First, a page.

Death of Sion Milosky

Sion Milosky, an accomplished big-wave surfer, died at Mavericks on March 16, 2011. Milosky, 35, of Kalaheo, Kauai, Hawaii, apparently drowned after enduring a two-wave hold down around 6:30 PM. Twenty minutes after the incident, Nathan Fletcher found Milosky's body floating at the Pillar Point Harbor mouth.

Milosky had been named the North Shore Underground Surfer of the Year in February 2011. He used some of his $25,000 prize [7] to travel to Half Moon Bay to catch one of the last big swells of the season at Mavericks.

Invitational Surfing Contest

Spectators of Mavericks contest in 2010 Maverick's spectators 11.jpg
Spectators of Mavericks contest in 2010

The first surfing contest at Mavericks was held in 1999, as the Mavericks Invitational. The competition later came to be known as the Titans of Mavericks invitational. Organizers would invite a number big wave surfers annually to compete in the one-day event, but it was only held if wave conditions were favorable during the competition season (which season ran from November 1-March 31). In 2019, after two years straight of cancelled competitions, the World Surf League announced that the contest had been canceled indefinitely, citing "various logistical challenges" and "the inability to run the event the last two seasons." [8] The competition has not been held since.

In media

Mavericks is off the coast of Pillar Point (pictured). Pillar Point.jpg
Mavericks is off the coast of Pillar Point (pictured).

The first videos were shot by Eric W. Nelson in February 1990, catching Clark, Schmidt and Powers. Eric was shooting for his community access television show Powerlines Surf-Spots. This was the origin of the Powerlines Productions company that showcases big wave surfing around the world.

Nelson's first film was High Noon at Low Tide 1994/1995. In 1998, he produced another big wave documentary Twenty Feet Under. Local filmmaker Curt Myers, produced Shifting Peaks and Heavy Water 1994/1995.

On December 11, 1998, they combined their efforts and produced the mini-documentary twelveleven.

Clark and Mavericks are featured in the 1998 documentary Mavericks, a one-hour PBS film that chronicles the early years, and the 2004 film Riding Giants , which documents the history of big wave surfing. Directed by skateboarder turned documentary producer Stacy Peralta (best known for the skating documentary Dogtown and Z-Boys ), Riding Giants includes interviews and commentary materials with many of the surfers mentioned in this article.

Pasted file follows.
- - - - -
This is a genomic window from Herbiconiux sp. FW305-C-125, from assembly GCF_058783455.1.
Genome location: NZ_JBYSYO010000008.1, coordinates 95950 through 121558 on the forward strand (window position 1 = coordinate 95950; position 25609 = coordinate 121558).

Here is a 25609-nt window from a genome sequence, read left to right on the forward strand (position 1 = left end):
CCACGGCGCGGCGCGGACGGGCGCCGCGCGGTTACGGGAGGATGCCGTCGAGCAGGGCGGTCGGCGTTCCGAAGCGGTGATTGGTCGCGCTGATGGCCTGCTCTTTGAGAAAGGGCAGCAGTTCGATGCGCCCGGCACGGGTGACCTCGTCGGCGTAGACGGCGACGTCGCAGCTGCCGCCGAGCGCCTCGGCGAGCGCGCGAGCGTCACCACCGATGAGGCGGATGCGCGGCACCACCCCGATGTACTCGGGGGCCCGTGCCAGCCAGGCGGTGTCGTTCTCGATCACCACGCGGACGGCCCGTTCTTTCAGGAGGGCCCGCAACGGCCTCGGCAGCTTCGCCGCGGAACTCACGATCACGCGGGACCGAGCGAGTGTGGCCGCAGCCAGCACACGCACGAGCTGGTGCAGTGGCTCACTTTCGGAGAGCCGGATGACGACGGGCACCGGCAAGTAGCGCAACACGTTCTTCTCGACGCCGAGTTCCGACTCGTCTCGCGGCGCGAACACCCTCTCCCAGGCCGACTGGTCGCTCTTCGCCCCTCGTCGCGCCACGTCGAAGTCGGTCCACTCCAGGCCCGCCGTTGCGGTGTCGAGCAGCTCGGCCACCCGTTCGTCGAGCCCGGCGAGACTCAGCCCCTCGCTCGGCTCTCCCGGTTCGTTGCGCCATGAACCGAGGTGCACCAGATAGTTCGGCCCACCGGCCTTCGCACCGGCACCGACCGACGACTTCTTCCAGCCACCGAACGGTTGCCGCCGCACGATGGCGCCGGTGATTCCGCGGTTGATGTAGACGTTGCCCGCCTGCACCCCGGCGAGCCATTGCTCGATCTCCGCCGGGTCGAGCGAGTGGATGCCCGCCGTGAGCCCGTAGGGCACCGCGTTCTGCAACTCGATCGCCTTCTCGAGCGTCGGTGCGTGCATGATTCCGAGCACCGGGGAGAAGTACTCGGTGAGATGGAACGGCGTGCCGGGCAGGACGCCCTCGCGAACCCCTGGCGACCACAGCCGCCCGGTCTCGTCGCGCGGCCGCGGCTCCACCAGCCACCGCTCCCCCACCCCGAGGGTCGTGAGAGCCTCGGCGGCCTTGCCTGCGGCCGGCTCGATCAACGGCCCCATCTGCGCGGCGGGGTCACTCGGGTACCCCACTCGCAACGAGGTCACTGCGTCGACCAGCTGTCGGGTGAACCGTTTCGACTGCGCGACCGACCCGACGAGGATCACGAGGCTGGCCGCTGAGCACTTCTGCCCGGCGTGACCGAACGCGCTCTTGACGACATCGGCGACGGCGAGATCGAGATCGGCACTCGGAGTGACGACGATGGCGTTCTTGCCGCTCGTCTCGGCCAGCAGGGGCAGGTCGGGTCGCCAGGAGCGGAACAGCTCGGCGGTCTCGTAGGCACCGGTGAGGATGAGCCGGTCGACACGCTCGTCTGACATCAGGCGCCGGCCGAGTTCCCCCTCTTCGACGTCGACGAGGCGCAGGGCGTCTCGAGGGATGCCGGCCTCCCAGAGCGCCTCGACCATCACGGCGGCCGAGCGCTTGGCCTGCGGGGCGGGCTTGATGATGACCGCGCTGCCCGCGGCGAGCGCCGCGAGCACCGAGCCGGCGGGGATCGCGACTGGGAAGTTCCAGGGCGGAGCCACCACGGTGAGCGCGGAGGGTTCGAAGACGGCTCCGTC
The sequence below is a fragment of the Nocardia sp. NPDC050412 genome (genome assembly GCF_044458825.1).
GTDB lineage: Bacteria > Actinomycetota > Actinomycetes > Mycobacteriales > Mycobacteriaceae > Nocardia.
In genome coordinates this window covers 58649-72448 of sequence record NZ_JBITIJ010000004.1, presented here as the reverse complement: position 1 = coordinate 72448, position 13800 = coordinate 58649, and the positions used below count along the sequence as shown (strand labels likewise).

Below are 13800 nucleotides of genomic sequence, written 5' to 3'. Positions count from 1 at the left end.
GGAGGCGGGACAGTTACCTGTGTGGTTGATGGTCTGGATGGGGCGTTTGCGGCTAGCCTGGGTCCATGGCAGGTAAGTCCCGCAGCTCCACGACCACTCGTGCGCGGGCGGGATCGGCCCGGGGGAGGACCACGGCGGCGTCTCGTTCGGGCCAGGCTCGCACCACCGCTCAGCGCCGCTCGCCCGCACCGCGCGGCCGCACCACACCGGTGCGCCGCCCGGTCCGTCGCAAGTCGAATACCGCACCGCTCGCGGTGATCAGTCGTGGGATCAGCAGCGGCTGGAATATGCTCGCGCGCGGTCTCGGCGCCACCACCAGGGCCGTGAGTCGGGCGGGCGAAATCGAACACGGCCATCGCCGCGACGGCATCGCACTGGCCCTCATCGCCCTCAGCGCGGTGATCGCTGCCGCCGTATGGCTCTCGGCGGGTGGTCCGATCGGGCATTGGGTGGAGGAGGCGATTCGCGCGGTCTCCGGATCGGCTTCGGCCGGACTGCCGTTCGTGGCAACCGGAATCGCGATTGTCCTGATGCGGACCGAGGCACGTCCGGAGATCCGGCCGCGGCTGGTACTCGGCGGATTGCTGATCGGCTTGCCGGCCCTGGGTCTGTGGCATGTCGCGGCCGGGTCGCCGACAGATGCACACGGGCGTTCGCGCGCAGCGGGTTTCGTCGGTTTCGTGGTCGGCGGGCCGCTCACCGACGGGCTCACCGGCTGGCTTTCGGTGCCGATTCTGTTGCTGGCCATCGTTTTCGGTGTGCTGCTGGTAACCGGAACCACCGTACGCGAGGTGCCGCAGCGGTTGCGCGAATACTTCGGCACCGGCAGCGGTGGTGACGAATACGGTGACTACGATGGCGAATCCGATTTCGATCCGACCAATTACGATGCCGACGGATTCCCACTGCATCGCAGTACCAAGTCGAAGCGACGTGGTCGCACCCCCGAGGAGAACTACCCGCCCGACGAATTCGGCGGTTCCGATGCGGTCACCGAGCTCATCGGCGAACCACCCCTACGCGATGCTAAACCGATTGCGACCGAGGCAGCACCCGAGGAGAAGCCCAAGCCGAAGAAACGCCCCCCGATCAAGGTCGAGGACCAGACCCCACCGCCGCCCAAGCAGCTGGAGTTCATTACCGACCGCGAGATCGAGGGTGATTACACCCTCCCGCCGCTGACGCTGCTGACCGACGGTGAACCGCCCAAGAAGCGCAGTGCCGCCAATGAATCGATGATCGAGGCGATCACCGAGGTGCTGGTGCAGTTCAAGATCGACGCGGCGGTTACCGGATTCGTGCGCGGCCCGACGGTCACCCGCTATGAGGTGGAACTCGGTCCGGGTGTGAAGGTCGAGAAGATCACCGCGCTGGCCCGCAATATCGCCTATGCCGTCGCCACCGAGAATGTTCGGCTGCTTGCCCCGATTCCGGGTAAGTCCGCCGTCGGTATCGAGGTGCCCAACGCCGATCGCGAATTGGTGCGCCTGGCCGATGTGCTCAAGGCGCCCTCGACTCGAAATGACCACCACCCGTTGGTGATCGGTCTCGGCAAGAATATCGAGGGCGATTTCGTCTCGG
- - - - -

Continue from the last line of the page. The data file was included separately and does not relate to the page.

In the film Zoolander , Owen Wilson's entourage includes a big wave surfer from Mavericks.

The surfing documentary film Discovering Mavericks, executive produced by Jeff Clark and directed by Joshua Pomer, features surfers like Jeff Clark, Peter Mel, Flea, Shane Dorian, Nick Lamb, Zack Wormhoudt, Brock Little and Mike Parsons, and also honors Mark Foo and Jay Moriarty.

Chasing Mavericks , a 2012 biopic about Mavericks surfer Jay Moriarity, starred Gerard Butler as Frosty Hesson, Abigail Spencer as Brenda Hesson, Frosty's wife. Jonny Weston as Jay Moriarity, Elisabeth Shue as Christy Moriarity and Leven Rambin as Kim Moriarity. Maya Rains plays Roque Hesson, while Patrick and Asher Tesler (twins) portray Lake, son of Frosty and Brenda. Moriarty's spectacular wipeout in 1994 had landed the 16-year-old surfer in the pages of The New York Times and on the cover of Surfer magazine. On December 19, 2011, film star Butler survived a near-death accident, pounded by 3.5–5 m (12–16 ft) waves. Butler was held underwater for several waves and dragged through rocks until rescued by a safety worker on a jet ski. [9] According to eyeforfilm.co.uk, "Butler was knocked off his board by a freak wave. He was trapped underwater as two more waves went over him, and witnesses say he took the force of four or five waves to the head. He was also dragged through rocks before rescuers managed to reach him and get him to the shore. Butler was conscious when pulled from the water and has spent the next sixteen hours in Stanford Medical Center." [10] [11]

A memoir, Making Mavericks by Frosty Hesson with Ian Spiegelman, was released by Zola Books in October 2012. The book recounts Hesson's time as one of the first to conquer the massive break at Mavericks and his mentoring of Moriarity.

On June 10, 2013, at its Worldwide Developers Conference, Apple announced that the latest version of its Mac operating system OS X (version 10.9) would be entitled Mavericks. Apple said their new operating software generations would be named after places in California that have inspired them. [12]

See also

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References

  1. Warshaw, Matt (2000). Mavericks: the story of big-wave surfing. Chronicle Books. ISBN   0-8118-2652-X.
  2. "Mavericks maps and flythrough animation". Sanctuaries.noaa.gov. April 17, 2007. Retrieved January 29, 2013.
  3. McKenna, Phil (April 19, 2007). "Map reveals secret of awesome Mavericks waves". NewScientist.com. Retrieved April 19, 2007.
  4. "Beta Mavericks Travel Guide and Directory". Surfline.Com. Retrieved January 29, 2013.
  5. 1 2 3 "Riding Giants". Sony Pictures Classics. Retrieved October 20, 2011.
  6. "Mark Foo'S Final Moments". Surfline.Com. February 21, 2001. Retrieved January 29, 2013.
  7. Wong, Kristine (March 18, 2011). "Etches in the Sand: Sion Milosky Remembered at Mavericks – Half Moon Bay, CA Patch". Halfmoonbay.patch.com. Retrieved October 20, 2011.
  8. "World Surf League Ends Titans Of Mavericks Competition". CBS SF BayArea. September 2, 2019. Retrieved January 14, 2020.{{cite web}}: CS1 maint: url-status (link)
  9. "Gerard Butler's 'near death' surfing mishap". USA Today. December 20, 2011.
  10. Jennie Kermode (December 20, 2011). "Gerard Butler hospitalised after surfing accident". Eye For Film.
  11. Frank Quirarte (December 19, 2011). "Gerard Butler survives two-wave hold-down at Mavericks". ESPN .
  12. "Apple announces OS X Mavericks". iDownloadBlog. June 10, 2013. Retrieved June 10, 2013.